Teeth are strong and white, and they need calcium and vitamin D to be healthy. That sounds a lot like bones on the surface, which many people believe them to be. While teeth are made up of bone-like tissues, they are not, in fact, bone. A fundamental difference is that bones are wholly made up of living tissues and can regenerate, whereas teeth consist of some tissues and minerals that cannot.
Adults have 32 teeth—or 28 if their wisdom teeth have not erupted yet or have been removed. Those teeth are not identical. Each has a shape and size specific to the role intended of them.
- Incisors – Your four upper and four lower front teeth are your incisors. The two frontmost are your central incisors, and the teeth to either side of them are your lateral incisors. Incisors feature a cutting—or incisal—edge because you use them to cut your food. These are often referred to as your front teeth or anterior teeth because they define your smile and are prominent when talking.
- Canines – Your canines—also known as cuspids—are called such because they are a link between the human mouth and the mouths of other carnivorous predators. These teeth are the longest in the human mouth and are generally pointed. The canines are positioned adjacent to your lateral incisors and slightly behind. They hold food and tear it and help to guide your other teeth into a proper biting position.
- Premolars – Your premolars or bicuspids are positioned adjacent to and behind your canines. The human mouth has four upper and four lower premolars, with two in each quadrant. Each pair consists of a first and second premolar with that designation indicating how close the tooth is to the front teeth. These teeth are designed to crush food and thus have three to four cusps—or grinding surfaces. This is different than the incisors and canines, which have but one cusp each. The first premolar is also different in that it has two roots. All of the other teeth discussed thus far have but a single root to secure them to the jaw.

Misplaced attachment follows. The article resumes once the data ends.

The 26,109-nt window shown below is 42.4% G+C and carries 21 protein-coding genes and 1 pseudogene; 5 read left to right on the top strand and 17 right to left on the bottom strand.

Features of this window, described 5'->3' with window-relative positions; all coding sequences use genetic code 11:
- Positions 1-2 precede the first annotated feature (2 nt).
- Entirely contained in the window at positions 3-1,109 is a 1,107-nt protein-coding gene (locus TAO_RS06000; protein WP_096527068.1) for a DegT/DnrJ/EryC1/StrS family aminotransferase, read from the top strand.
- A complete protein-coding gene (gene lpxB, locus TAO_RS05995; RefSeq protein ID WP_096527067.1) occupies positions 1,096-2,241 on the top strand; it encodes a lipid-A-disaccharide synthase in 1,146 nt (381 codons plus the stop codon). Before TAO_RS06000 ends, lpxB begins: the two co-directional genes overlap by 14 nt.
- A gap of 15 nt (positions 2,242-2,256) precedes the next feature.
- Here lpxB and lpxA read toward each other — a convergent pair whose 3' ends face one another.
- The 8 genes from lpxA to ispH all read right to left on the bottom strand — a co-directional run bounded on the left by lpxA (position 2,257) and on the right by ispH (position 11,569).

- Molars – Your molars are your primary masticators, which means they do most of the chewing. They are designed for grinding food, and so feature flatter and broader surfaces with four to five cusps. Most molars have two roots, but an exception is the first maxillary molar, which is positioned behind the second premolar. It has three roots. There are 12 molars overall: first molars, second molars, and third molars. Third molars are often referred to as wisdom teeth, and many jawbones lack the space to accommodate them fully.
While teeth do serve different functions and thus have different sizes and shapes, they are fundamentally similar in terms of their structure. That structure comprises four layers.
- Enamel – The enamel is the outer layer of your teeth above the gums. It is the hardest tissue in the human body and is designed to protect the teeth from decay. Not only is your enamel a barrier that protects your teeth, but it also provides your teeth with the aesthetic that is associated with beautiful smiles. Enamel is strengthened by minerals like calcium, magnesium, and fluoride and can actually be restored through remineralization.